600 United Methodists Accuse Jeff Sessions of Child Abuse

immigration policy
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More than 600 United Methodists are planning to file charges against U.S. Attorney General Jeff Sessions over the zero tolerance U.S. immigration policy.

The charges could lead to a church trial of Sessions and expulsion from the body. Sessions is a member of Ashland Place United Methodist Church in Mobile, Alabama.

The effort was organized by Rev. David Wright, a Pacific Northwest Conference elder and chaplain at the University of Puget Sound in Washington State.

Specifically, the group accuses Sessions of child abuse in reference to separating young children from their parents and holding them in mass incarceration facilities; immorality; racial discrimination and “dissemination of doctrines contrary to the established standards of doctrines” of The United Methodist Church.

Several reasons were listed for accusing Sessions of racial discrimination, including intervening in police investigations on racial bias and cracking down on groups like Black Lives Matter.

Wright is also upset with Sessions’ use of Romans 13 to justify the policy. In a speech earlier this month, Sessions admonished those concerned to remember Scripture commands us to “obey the laws of the government because God has ordained the government for his purposes.”

The complaint called the biblical reference “in stark contrast” to the church’s commitment to “supporting freedom of conscience and resistance to unjust laws.”

“As his denomination, we have an ethical obligation to speak boldly when one of our members is engaged in causing significant harm in matters contrary to the Discipline on the global stage,” the letter read.

The first step in a long process would be for the member’s pastor and district superintendent to solve the complaint through “pastoral steps.”

Wright said the complaint was emailed to Sessions’ home church in Alabama, and to a Northern Virginia church that Wright said he understands Sessions regularly attends.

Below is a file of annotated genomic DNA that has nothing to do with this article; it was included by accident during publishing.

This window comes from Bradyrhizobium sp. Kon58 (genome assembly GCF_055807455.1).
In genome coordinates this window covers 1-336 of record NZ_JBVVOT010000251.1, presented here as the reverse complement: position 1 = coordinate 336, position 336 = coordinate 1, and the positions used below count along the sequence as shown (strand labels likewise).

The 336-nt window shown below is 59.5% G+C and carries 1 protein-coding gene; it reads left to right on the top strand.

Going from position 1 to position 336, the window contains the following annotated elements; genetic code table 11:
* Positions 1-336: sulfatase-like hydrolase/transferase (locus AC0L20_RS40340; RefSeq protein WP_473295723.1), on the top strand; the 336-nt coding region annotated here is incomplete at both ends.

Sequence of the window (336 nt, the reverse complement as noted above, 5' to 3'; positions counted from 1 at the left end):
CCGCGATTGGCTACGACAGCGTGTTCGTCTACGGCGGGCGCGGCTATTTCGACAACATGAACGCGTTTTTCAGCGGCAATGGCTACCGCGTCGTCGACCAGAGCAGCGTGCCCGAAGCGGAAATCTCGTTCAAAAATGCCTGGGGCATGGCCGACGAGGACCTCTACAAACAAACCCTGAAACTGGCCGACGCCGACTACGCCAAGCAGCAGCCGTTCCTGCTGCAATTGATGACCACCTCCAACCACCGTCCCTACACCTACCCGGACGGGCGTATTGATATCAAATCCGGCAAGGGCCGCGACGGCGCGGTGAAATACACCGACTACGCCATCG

Sessions’ pastor at the Alabama church did not return media calls for comment.

A spokeswoman for Bishop David Graves of the Alabama-West Florida Conference said he hasn’t been given details of the complaint.

The Rev. William Lawrence, professor emeritus at Perkins School of Theology and an authority on Methodist history, said while anyone in the church can bring a charge against anyone else, he’s unaware of a complaint against a lay person ever moving past the district level.

Wright started the movement on his Facebook page last week. A site that supports many left-leaning political causes.

Wright said he hopes Sessions is not expelled or decides to leave the denomination, explaining to UMC.org that the group’s goal in filing the charges is to prompt discussions about the immigration policy.

“I hope his pastor can have a good conversation with him and come to a good resolution that helps him reclaim his values that many of us feel he’s violated as a Methodist,” Wright said.

The effort follows other faith based criticism of the immigration policy. Earlier this month, the Clergy Letter Project, an organization representing a wide array of religions and denominations, including The United Methodist Church, also voted to condemn the government’s separation of immigrant children from their parents.

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Bob Ditmer
Bob Ditmer has worked in Christian media for more than 20 years including positions with Ravi Zacharias International Ministries and Focus on the Family.

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